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Stop Telling Yourself You’re Tired (even if you are)

I wake up tired and go to bed tired these days. That’s life with a newborn.

At least that’s what it easy to tell myself.

Now don’t get me wrong; that is life with a newborn. But not just life with a newborn. That’s life with a job with a crazy schedule. Or life when you’re ill. Or pregnant. Or caring for a sick child or parent.

My real problems- not the exhaustion- start when I think I’m the only one. When I think I have it worse than anyone in the world.

That is my go-to reaction when I’m tired: self-pity. I’ve learned to constantly reframe what I’m thinking. There are a lot of people that are tired. For most of us, it’s a season and we will one day get more sleep.

(I’m skipping over the ‘drink coffee’ and ‘take a nap if you can’ parts of this story. I’m going to assume that we all wake up and caffeinate- if you’re into that- and try to nap if possible.)

In the meantime, I stop thinking (or talking!) about how tired I am. I don’t mean that I never say it. I have friends that I tell. I sent a friend a meme last week that said, “Slept great last night. Got a full 40 minutes.” I might ask a friend to pray for me or let Justin know that so that he understands when I crash after the boys are in bed. But just because you say it to someone, doesn’t mean you say it to everyone (that’s a life rule there, friends).

There’s a difference between telling my people and telling every single person how tired I am. There’s a difference between that and telling all of Facebook. There’s a difference between that and constantly mentally repeating- while I wipe off the table, while I walk down the hall, while I talk to a child- how tired I am right then.

The mental effort is the hardest part for me. I can shut up and not say it to other people, but what I tell myself is at least as important. It’s harder to not let it dominate my thoughts. I have learned that if I’m taking something away, I have to replace it.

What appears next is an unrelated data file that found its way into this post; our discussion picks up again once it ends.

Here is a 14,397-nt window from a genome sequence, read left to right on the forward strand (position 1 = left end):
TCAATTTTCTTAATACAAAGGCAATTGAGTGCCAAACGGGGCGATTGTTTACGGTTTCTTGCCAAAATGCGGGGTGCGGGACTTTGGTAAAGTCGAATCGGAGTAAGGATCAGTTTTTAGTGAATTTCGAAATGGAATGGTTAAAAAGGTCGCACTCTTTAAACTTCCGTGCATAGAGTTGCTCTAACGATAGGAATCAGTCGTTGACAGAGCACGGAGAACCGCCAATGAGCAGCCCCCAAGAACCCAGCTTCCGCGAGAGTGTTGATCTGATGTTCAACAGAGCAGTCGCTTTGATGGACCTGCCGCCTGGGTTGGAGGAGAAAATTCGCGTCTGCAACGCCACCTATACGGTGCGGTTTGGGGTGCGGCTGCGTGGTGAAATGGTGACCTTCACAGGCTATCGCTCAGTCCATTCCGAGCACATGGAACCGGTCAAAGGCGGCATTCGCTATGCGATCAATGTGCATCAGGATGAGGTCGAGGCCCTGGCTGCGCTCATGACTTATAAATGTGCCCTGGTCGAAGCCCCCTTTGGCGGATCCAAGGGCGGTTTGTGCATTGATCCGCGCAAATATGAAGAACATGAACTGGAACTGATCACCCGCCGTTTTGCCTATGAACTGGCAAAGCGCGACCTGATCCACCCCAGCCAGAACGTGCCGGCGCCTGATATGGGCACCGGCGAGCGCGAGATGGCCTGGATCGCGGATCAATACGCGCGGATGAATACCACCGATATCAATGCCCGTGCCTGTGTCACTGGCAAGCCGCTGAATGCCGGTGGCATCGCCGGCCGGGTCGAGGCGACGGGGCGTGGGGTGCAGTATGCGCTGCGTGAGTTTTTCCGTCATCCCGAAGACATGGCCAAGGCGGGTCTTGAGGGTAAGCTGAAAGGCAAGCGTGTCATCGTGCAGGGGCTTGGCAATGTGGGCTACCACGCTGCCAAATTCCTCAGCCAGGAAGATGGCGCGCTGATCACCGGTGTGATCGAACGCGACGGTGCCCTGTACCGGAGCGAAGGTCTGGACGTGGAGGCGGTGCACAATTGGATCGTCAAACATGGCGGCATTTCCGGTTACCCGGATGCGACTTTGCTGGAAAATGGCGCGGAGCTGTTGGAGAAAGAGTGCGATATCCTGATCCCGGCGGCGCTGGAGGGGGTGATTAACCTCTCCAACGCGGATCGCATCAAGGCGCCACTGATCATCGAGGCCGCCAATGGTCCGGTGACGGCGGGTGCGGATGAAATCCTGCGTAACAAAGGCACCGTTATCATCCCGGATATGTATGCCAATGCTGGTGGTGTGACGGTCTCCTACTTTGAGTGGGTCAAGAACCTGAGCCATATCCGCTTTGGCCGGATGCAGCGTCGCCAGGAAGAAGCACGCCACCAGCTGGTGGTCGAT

1. I try to pray for other people. I have a list for this very reason. I have friends with problems and struggles and trials and I try to be as concerned about theirs as I am for my own.
  2. I turn to praise. Instead of thinking about how tired I am while I wipe off the table, I can be thankful for the table, for food, for my family. I can be thankful for legs that walk me around the table and hands that move to wipe them off. I can be thankful for the energy and health to care for my people.
  3. I also imagine that I’m getting ready to do something exciting. It would have to be an extreme amount of exhaustion that would stop me from playing volleyball or going to ride roller coasters. I can get myself into that mindset for a while if I try.

There’s life to be lived; things I want (and need) to do. I can’t wait until I’m not tired or I’ll be waiting a long time.

Of course I’m tired. But is that the only story I’ll tell myself?

I don’t think so.


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